Technological and bio environment, where healthy food is part of life.
Lead Applicant Organization Name
Lead Applicant Organization Type
Small NGO (under 50 employees)
If part of a multi-stakeholder entity (i.e. team), provide the names of other organizations and types of stakeholders collaborating with you.
Natalia Harzu, Elena K, Design Thinking Center - Moscow
Website of Legally Registered Entity
How long have you / your team been working on this Vision?
Lead Applicant: In what city or town are you located?
Lead Applicant: In what country are you located?
Your Selected Place: what’s the name of the Place you’re developing a Vision for?
Moscow, a city in Russia, covers a total area of 2,511 km²
What country is your selected Place located in?
Describe your relationship to the place you’ve selected.
First of all, all team members live in Moscow, and some have families here. It is a place where we spend most of our lives living and working. For some of us, it is a place where they grow kids. Moscow is a city with developed cultural life, consequently, we spend much time outside in the city engaging in different activities and cultural events.
Describe the People and Place: Provide information that would be helpful for an outsider who has never been there and may have no context about this Place to better understand the area.
Moscow is the capital and business center of Russia. It is the largest city in Europe, which is located on the flat terrain on the banks of the Moscow river. Moscow has a climate with cold winds and rains, and summer lasts nearly 3 months. It is a highly urbanized city with developed infrastructure and post-industrial economics: trade, services, real-estate, research, and development prevails.
The pattern of rings and radials that marked the historical stages of Moscow's growth remains evident in its modern layout. The center is a mostly non-living area, marked by the abundance of expensive restaurants with diverse and experimental food. Suburbs are dormitory area with fewer restaurants and more cheap shops. Though, south districts tend to be more wealthy on average. There are many parks, which makes Moscow the greenest city among other megapolises.
Moscow is a multicultural city. It attracts people from different regions through accessible jobs. Traditionally muscovites cooked dishes from affordable in-season products or what grew up on dacha. But now updated recipes with exotic products are popular and dacha is the place for rest, not for farming. Many youngsters prefer fast food, like shawarma or burger, because it’s trendy, cheap, timesaving and available at every turn. In recent years there is a growing gastronomic trend. It is marked by frequent weekend markets or food fairs, where people with mid and high income can try different cuisines, and buy fresh and high-quality food.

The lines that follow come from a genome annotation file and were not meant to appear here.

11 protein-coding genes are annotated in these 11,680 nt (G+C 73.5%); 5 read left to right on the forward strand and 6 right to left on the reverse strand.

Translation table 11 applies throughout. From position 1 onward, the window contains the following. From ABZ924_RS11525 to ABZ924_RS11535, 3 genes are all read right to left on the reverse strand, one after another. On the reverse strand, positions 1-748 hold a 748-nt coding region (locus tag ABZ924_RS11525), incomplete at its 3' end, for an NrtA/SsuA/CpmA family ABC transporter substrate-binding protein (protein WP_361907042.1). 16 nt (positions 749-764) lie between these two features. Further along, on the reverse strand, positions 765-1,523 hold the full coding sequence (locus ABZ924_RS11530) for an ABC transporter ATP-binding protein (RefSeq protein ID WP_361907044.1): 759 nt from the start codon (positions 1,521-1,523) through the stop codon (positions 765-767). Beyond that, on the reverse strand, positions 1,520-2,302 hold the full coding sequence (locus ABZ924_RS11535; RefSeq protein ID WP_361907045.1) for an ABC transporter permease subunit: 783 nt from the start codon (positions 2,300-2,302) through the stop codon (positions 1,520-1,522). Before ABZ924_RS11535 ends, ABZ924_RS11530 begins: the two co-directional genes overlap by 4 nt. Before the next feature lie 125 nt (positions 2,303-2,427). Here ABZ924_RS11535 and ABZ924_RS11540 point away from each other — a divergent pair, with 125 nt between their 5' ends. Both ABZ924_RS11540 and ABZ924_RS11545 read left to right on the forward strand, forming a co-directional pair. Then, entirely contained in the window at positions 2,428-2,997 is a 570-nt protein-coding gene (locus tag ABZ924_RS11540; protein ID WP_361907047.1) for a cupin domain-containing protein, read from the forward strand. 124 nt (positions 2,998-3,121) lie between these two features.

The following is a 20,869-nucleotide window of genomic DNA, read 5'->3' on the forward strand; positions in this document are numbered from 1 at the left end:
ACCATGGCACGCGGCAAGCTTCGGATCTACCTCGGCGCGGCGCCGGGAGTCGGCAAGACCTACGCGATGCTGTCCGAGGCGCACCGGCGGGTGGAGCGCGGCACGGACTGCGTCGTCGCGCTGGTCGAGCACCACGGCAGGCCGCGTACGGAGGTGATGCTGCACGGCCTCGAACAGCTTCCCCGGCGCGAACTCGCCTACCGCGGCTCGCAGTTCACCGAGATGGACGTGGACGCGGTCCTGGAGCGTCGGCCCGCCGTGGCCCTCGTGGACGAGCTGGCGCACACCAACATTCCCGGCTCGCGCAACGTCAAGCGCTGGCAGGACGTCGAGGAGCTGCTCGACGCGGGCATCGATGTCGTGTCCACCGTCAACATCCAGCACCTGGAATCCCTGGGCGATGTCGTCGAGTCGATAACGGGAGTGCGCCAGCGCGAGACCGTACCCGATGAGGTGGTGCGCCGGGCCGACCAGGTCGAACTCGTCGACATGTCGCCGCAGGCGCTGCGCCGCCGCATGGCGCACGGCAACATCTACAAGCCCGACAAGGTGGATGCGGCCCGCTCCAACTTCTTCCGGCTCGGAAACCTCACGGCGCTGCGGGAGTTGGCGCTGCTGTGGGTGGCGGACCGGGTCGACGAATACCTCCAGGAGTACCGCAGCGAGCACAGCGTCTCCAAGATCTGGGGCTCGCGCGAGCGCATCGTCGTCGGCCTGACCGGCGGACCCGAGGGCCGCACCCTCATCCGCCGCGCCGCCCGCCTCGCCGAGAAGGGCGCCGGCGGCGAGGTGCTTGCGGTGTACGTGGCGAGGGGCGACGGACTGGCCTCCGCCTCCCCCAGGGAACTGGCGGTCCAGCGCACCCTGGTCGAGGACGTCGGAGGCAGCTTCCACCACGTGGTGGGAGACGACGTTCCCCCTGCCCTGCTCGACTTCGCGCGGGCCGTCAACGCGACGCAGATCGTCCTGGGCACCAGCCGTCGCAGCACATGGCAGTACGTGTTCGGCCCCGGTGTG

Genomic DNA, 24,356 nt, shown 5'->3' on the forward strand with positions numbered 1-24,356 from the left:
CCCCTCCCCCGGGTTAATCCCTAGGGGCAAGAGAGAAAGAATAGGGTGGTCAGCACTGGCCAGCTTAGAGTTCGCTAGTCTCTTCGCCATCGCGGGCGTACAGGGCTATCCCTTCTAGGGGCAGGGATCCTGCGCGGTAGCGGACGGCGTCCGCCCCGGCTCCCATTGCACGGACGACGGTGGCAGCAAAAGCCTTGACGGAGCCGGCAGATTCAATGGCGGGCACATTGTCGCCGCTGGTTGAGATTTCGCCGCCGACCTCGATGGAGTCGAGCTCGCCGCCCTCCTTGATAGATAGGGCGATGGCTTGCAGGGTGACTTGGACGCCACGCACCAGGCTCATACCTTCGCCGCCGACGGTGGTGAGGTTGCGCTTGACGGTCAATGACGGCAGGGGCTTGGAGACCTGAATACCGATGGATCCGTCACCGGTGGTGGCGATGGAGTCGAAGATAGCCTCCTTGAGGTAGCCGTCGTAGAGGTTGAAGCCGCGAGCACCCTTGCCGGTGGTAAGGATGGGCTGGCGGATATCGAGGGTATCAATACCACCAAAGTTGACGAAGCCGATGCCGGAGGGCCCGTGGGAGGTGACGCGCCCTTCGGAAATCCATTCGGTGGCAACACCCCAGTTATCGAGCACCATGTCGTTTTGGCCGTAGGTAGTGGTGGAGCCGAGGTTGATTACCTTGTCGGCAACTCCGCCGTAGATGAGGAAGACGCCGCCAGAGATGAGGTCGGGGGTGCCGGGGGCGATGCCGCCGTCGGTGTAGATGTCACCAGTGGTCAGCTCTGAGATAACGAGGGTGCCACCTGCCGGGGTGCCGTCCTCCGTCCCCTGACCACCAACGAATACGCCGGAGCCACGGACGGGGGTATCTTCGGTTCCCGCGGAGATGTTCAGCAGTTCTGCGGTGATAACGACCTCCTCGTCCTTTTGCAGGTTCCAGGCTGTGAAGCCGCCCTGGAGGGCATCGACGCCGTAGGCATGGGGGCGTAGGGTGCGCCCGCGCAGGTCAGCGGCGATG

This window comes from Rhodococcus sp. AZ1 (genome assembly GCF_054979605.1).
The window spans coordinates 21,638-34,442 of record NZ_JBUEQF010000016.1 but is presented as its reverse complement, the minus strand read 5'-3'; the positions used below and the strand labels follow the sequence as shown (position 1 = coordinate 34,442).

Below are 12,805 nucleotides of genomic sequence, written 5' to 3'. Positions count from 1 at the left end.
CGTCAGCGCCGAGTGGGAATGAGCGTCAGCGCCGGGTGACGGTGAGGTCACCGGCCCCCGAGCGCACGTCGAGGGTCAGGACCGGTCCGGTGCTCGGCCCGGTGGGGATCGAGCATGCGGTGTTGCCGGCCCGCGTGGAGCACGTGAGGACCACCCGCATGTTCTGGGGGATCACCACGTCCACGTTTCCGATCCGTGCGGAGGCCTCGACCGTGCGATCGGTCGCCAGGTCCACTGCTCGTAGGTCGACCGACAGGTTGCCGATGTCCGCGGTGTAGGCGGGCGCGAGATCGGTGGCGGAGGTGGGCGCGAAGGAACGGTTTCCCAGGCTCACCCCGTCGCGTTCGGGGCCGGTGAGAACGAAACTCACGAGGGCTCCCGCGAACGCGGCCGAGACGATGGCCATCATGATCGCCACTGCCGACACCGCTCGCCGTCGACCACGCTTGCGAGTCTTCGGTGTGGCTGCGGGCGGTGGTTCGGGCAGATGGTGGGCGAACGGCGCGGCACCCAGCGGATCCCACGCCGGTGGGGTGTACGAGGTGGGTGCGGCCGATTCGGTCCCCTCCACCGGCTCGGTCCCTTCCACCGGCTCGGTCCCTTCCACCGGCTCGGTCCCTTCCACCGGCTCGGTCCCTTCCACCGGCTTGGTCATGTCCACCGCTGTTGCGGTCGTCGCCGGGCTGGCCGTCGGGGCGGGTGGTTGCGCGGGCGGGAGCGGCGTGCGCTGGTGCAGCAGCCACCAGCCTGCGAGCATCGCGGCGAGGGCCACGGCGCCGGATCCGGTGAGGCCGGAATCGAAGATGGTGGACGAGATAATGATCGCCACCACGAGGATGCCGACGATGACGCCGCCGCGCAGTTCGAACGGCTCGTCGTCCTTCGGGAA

You can buy or order almost any food anytime, at day or night, at home or work. Food services offer a variety of options: fresh food from farms or restaurants, cheap delivery and food product sets for cooking. The Moscow market is very competitive and expensive. Small private business is suffering due to political and economic restraints, lack of support, which prevents farmers from development.
What is the approximate size of your Place, in square kilometers? (New question, not required)
What is the estimated population (current 2020) in your Place?
Challenges: Describe the current (2020) and the future (2050) challenges that your food system faces.
We work with different stakeholders: farmers, retailers, endocrinologist-nutritionist, a psychologist specialized in eating disorders, consumers (muscovites and migrants), optic scientists, NGO trying to learn different aspects of the Moscow food system.
Despite the high quality of life, being Muscovite isn’t easy. Stress, high-load life 24/7, lack of work-life balance – all that things have a vicious effect on mental and physical health, which leads to various eating disorders and obesity.
On the other hand, people do not know what is proper, balanced nutrition means. They mistakenly believe that a healthy diet means prohibitions and restrictions. A community or family doesn’t teach healthy eating habits, marketing only make the situation worse. Lack of time makes them eat what is accessible and usually, these are high-fats, empty food without needed nutrition.
Moscow only imports food. Due to the harsh climate, retailers import greens, fresh vegetables, and fruits. It makes vegetables and fruits quite expensive and not accessible, especially in winter for people with low income.
At the same time, delivery increases transport footprint. Long supply chains mean that fruits and vegetables are breeding for transportation, not eating, which affects taste and quality. It also reduces production transparency and requires more packaging.
Convenient digitized life in Moscow is not free. Immigrants pay for it by working on non-prestigious low-income jobs like couriers, taxi drivers, shop assistants, janitors, etc.
Vulnerable groups are people with low income, usually: kids from single-mom or large families, elderly, disabled, migrants and some women face establish and support a healthy diverse diet due to high prices on fresh seasoned, lack of time, habits, and knowledge... Within the food system and services, workers such as waiters, couriers, cashiers have to face increased workload and bad treatment. Migrants face cultural and social isolation.
We predict the Moscow metropolitan area will grow insignificantly up to 25 mln people much of its provided by migrants. But the city will remain the most populated in Europe and save leading positions in terms of economic development in Russia and the same post-industrial GRP structure. Digitalization will make time problem even worse. Climate change and political isolation can lead to non-stable prices, though will allow cropping vegetables and fruits which couldn’t grow in Moscow before due to the cold climate
We hope waste management will be fixed, at least in terms of garbage sorting and composting organic wastes. Organic production will spread and local organic food will be ubiquitous.
Address the Challenges: Describe how your Vision will address the challenges described in the previous question.
Our focus is that the result is a system, not a product. In our system, a balanced diet should be a side-effect.